Herrera found guilty of poaching charges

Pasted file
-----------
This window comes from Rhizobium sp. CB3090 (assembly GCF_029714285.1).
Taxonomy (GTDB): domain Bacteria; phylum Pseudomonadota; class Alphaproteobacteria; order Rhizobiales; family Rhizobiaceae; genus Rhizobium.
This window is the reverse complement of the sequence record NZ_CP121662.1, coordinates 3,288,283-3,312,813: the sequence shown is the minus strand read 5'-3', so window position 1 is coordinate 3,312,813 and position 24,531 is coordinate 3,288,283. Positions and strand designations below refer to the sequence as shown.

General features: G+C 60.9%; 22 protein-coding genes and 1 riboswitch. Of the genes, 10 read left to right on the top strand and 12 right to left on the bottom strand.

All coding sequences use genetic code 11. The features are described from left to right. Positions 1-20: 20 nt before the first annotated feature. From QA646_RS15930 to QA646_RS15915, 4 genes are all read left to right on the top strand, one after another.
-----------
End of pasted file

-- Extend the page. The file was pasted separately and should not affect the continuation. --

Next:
(Sheridan, Wyo.) — After a three-day long trial in Sheridan Circuit, Clayvin Herrera has been found guilty of knowingly taking antlered, horned or trophy game during a closed season, and accessory after the fact in Wyoming in January of 2014. In closing arguments this morning, Sheridan County Deputy Attorney Christopher LaRosa said that among all the elements the state had to prove, the only one really in question was whether the killing of the elk happened in Wyoming. "Did it happen in Sheridan County, Wyoming? ... That is the sole, remaining question," LaRosa said, after noting that Herrera agreed he shot and killed the elk in January 2014. The state boundary line is along the 45th parallel, LaRosa said, and a Game and Fish investigation in the summer of 2014 showed all kill sites were south of that line by approximately a mile. There is a fence along the line, a boundary marker and USFS markers along the border, he said, delineating the boundary between the Bighorn National Forest and the Crow Reservation. As to Herrera's defense that he thought he was on Crow land, LaRosa said mistaken belief or ignorance of the law is not a defense. "In Wyoming, Wyoming laws apply," LaRosa said. In closing arguments by the defense, Kyle Gray of Billings law firm Holland and Hart noted the absence of any testimony from the Bighorn National Forest on the boundary line, and said that reliance on Game and Fish understanding of the boundary did not prove its existence at the 45th parallel. Furthermore, she said any fence along the said border is maintained by grazing permit holders in the area, and is not an official marker maintained by federal officials. "Where is the Forest Service employee to tell you where the boundary is? It is the glaring, missing piece," Gray said. Herrera, a game warden for the Crow Tribe, went hunting that January day in 2014 with the intent to secure food for his family, and voluntarily came to Wyoming for this trial to "clear his good name," Gray said. Herrera "had no intent to go into Wyoming," the elk started the day on the Crow Reservation and it was a snowy day when the animals were killed. Feature image: John Hughes with the U.S. Fish and Wildlife Service Ferret Recovery Program releases a black-footed ferret on the Crow Nation in Montana, Friday, Oct. 23, 2015, with Crow Tribal member Clayvin Herrera and his three daughters watching. USDA photo by John Steuber. Flickr #dally #news